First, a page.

Tuesday, April 1, 2014

Physician-Assisted Suicide

I feel very bad about neglecting this blog for the past while, but I can't justify the time for writing. I commented to someone the other day that I am giving too many shiurim, and I mean that - I've reached the point at which I'm not devoting the necessary time to make each shiur what it ought to be, because the time just doesn't exist. I'm at 12 shiurim per week, some public and some to particular groups, and it's too much. Something will have to give.

But I'm not taking a moment to write the above just to complain or apologize. I am working on a presentation for Rabbis on Physician-Assisted Suicide, and I'm familiar with the standard sources and ways of looking at the issue -

1. King Shaul's apparent suicide, and the ways in which it might provide justification for suicide in certain situations.

2. Rabbi Chanina ben Tradyon's story, and what it can teach.

3. The problem of permitting assault with consent, and halachic/legal justifications for accepting or prohibiting it.

4. The problem of naively trusting legislators to hold a line at a particular place; even if one could define a "King Shaul" category in which suicide was permitted, how out of touch with reality would I have to be, to believe that it would remain defined so? Belgium, anyone?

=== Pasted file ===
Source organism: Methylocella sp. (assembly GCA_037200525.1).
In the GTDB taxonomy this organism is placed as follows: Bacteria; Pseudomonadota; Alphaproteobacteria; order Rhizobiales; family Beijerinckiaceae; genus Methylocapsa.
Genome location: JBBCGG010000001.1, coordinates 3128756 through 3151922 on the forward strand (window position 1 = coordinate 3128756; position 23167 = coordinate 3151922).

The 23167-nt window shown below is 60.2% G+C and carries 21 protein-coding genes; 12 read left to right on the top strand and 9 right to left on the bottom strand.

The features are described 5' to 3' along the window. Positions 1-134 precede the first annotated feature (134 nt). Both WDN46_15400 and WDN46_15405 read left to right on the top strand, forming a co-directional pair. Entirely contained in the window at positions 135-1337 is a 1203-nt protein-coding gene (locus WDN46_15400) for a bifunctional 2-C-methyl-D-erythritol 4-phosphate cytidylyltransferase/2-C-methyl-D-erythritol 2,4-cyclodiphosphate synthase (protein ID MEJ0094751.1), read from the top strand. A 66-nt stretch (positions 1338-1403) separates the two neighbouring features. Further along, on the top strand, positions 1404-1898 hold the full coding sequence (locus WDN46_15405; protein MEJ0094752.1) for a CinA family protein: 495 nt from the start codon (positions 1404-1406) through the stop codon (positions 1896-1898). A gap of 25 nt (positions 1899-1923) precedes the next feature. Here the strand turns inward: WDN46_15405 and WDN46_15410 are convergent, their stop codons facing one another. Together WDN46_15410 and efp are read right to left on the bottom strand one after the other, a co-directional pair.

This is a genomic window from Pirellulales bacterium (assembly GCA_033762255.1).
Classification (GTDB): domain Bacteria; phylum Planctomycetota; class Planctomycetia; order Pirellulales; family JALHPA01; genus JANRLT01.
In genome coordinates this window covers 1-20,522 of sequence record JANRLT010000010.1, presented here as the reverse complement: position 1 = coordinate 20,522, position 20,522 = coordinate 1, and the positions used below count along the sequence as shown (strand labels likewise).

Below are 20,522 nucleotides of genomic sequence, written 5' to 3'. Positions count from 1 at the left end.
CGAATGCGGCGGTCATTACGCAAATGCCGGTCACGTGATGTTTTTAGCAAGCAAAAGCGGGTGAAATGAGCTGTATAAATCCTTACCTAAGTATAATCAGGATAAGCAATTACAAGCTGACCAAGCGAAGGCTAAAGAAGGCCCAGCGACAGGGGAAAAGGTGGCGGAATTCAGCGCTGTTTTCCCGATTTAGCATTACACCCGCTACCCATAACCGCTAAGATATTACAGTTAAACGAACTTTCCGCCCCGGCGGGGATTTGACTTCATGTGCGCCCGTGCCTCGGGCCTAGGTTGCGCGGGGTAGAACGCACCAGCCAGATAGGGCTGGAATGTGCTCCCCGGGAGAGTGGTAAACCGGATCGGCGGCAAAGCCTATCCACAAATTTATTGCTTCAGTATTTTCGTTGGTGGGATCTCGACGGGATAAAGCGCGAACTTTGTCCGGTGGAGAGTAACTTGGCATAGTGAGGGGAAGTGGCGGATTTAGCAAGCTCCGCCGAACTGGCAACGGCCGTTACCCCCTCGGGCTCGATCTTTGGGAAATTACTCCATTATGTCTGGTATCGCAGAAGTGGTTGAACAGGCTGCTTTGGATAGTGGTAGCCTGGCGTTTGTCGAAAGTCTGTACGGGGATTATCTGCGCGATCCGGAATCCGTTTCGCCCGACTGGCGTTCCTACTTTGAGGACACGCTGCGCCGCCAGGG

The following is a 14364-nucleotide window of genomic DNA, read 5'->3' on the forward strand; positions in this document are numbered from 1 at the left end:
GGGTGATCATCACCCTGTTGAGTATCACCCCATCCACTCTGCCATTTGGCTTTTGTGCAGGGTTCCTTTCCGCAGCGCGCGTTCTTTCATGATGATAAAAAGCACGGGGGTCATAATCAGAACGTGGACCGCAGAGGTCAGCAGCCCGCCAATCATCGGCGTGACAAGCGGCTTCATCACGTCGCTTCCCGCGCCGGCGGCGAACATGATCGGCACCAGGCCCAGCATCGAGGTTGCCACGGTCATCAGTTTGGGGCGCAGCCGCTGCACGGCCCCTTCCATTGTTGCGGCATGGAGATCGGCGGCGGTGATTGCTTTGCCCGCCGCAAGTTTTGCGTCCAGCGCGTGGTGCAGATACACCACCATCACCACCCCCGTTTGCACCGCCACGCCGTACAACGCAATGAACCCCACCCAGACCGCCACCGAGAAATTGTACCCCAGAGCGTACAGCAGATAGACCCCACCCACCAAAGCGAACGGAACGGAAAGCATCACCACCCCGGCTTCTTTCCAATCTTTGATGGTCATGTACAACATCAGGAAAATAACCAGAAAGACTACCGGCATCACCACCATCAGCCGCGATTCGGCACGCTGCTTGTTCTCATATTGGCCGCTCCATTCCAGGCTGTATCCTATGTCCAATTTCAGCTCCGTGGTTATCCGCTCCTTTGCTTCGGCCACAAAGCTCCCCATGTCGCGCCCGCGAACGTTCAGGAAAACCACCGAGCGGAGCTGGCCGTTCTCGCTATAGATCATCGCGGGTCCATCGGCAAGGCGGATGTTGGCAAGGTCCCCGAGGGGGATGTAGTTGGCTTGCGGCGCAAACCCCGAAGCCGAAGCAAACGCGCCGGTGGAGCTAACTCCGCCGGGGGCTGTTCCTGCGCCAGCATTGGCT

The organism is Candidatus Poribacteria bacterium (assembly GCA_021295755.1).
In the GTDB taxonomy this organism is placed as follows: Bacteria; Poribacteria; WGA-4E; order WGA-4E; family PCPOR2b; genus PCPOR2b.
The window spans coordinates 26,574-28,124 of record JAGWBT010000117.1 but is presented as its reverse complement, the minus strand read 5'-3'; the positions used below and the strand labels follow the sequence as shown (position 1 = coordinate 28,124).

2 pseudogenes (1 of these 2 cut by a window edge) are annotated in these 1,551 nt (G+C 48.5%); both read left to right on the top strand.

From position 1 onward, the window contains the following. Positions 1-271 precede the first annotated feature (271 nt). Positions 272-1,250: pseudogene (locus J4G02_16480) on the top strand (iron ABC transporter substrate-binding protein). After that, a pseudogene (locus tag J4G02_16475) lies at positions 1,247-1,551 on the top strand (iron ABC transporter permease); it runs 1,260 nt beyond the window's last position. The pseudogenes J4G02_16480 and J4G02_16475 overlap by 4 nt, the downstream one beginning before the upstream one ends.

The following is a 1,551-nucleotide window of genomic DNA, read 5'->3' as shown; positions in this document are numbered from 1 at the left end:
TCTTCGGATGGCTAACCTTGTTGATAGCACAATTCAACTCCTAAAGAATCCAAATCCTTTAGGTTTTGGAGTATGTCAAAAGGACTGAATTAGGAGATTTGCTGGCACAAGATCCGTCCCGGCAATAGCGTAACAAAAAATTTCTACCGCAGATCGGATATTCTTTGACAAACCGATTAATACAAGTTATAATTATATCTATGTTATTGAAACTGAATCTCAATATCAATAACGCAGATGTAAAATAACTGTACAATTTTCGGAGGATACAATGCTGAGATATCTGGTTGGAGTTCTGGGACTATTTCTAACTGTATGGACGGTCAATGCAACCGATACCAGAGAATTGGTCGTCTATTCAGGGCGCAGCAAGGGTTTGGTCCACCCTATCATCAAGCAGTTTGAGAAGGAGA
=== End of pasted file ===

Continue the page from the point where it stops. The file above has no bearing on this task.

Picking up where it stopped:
5. We have legislative precedent in many areas of law (confidentiality, for example) prohibiting people from taking action to benefit themselves, even in cases of dire need, because of potential great harm to society (as in #6 below).

6. As some writers (here, for example) have noted, permitting physician-assisted suicide will undoubtedly create pressure - from physicians, family and themselves - for particular people to end their lives.

7. And then there is the debate as to whether Jews should lobby government to implement laws that match Judaism, at all. I tend to be against such lobbying on most issues, but I worry about this particular law because of #6 above.

I feel there is more to this issue, though, and I'm having trouble defining exactly what I am feeling. Thoughts?


  1. differentiate between cases where the physician is involved in the actual act versus helping set it up - tie into lfnei iver/mesayea.
    Joel Rich

  2. Shalom RosenfeldApril 2, 2014 at 5:31 AM

    I'm sure there's more, but al regel achas, #7: RMF on nondenominational prayer in public school -- "there are arguments both ways, I'm inclined pro, but let's just stay out of this war."